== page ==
As is shown in the figure, the ongoing administration of intravenous glucose causes blood sugar to rise some, but the body responds by increasing insulin to compensate such that blood sugar remains normal. Importantly, because insulin does not reach low levels, ketone production remains suppressed and catabolism is avoided. This is a safe state for the patient. To keep a patient with diabetes safe, the physician can mimic this state by providing insulin and glucose. The insulin and glucose must be counterbalanced, and importantly insulin levels must be maintained always at a basal level, either through provision of long acting insulin or via intravenous insulin drip. Additionally , the blood sugars typically will vary. Despite this, because insulin is being continually supplied, ketone production is suppressed and the patient remains safe. The next figure illustrates this approach.
Although the blood sugar varies, the patient remains safe because insulin levels do not fall to zero and because glucose is administered to maintain blood sugar levels. This way run-away catabolism and ketone formation are avoided, as are hypoglycemia and severe hyperglycemia.
Returning to our airplane analogy, functioning beta-cells are our usual autopilot. Someone with normally functioning beta-cells can be fasted or fed or given IV dextrose and remain euglycemic, avoiding hypoglycemia and ketoacidosis. In type 1 diabetes this autopilot is absent and it is incumbent upon the pilot to keep one hand on the throttle and one on the stick. Just like flying a plane, with study, practice and experience, the flight can be less turbulent.
In infants, children and adolescents with type 1 diabetes, the risks are heightened. Infants and children develop ketones at a more rapid pace than adults, and adolescence induces a state of physiological insulin resistance. Likewise, during illness and medical stress, the drive towards catabolism is increased, and the risks of crashing greater. Please know that your local pediatric endocrinology team remains happy to assist, helping ensure many safe landings.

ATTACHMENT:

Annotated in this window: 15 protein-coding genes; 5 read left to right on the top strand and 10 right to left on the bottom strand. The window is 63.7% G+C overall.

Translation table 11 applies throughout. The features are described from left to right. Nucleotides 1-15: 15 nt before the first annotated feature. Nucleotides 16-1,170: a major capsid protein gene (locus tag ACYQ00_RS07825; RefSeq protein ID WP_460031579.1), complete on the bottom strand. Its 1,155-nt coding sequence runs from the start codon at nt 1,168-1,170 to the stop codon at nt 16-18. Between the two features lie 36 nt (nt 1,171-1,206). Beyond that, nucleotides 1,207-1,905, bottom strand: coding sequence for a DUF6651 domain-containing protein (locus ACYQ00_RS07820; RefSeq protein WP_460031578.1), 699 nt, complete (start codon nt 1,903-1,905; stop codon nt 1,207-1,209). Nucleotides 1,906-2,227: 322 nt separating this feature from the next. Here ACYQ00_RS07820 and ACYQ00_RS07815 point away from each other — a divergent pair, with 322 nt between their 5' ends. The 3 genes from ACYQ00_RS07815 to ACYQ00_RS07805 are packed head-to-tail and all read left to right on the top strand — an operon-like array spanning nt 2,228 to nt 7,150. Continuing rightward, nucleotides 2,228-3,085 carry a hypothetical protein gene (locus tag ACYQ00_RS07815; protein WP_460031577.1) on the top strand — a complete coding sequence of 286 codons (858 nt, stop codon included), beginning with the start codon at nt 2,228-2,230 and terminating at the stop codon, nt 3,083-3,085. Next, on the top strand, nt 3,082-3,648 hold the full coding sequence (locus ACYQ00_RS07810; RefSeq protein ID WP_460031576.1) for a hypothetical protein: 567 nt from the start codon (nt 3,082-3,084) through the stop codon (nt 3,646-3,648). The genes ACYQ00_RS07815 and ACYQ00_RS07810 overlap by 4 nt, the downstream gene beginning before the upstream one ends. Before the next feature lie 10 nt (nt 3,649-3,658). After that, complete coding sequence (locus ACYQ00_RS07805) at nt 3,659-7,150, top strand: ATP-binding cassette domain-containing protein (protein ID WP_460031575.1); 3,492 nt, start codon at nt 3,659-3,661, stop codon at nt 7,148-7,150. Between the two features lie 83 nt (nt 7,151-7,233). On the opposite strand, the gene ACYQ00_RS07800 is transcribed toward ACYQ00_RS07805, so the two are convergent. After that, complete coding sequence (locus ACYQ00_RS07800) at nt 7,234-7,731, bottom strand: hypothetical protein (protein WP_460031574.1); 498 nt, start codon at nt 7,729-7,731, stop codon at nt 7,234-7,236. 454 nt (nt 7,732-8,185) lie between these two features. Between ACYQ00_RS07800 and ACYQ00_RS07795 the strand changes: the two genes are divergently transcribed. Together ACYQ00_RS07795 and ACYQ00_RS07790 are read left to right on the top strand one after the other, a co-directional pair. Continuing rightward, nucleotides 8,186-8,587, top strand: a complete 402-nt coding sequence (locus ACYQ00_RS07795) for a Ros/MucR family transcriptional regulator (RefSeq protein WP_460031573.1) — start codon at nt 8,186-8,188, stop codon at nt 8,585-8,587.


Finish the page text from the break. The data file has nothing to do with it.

Some notes: (1) Although the above discussion is simplified in many ways and the actual involved physiology is complex, nonetheless almost without exception out-of-control ketogenesis ensues when insulin levels become extremely low. (2) In the airplane analogy, gravity represents the incessant pull towards catabolism when insulin levels are low. (3) Although we think of dextrose containing fluids as driving major hyperglycemia, it should be remembered that 100 mL of D5 contains only 5 grams of glucose, about the same as 3 skittles or 2 saltine crackers. Interestingly, hepatic glucose production during routine fasting (i.e. overnight) is roughly the same as D10 containing IV fluids running at maintenance rates. For this reason, many metabolism experts advocate D10 containing IV fluids at maintenance rates to best avoid catabolism in patients both with and without diabetes. (4) Please know that blood glucose and plasma glucose are nearly equivalent, especially conceptually for the above purpose, and are thus used interchangeably above. (5) I don’t have actual data that this is the most common severe conceptual error in managing inpatient diabetes, but rather this reflects over a decades experience. (6) On a brief personal note, I would like to thank my life partner for proofing this.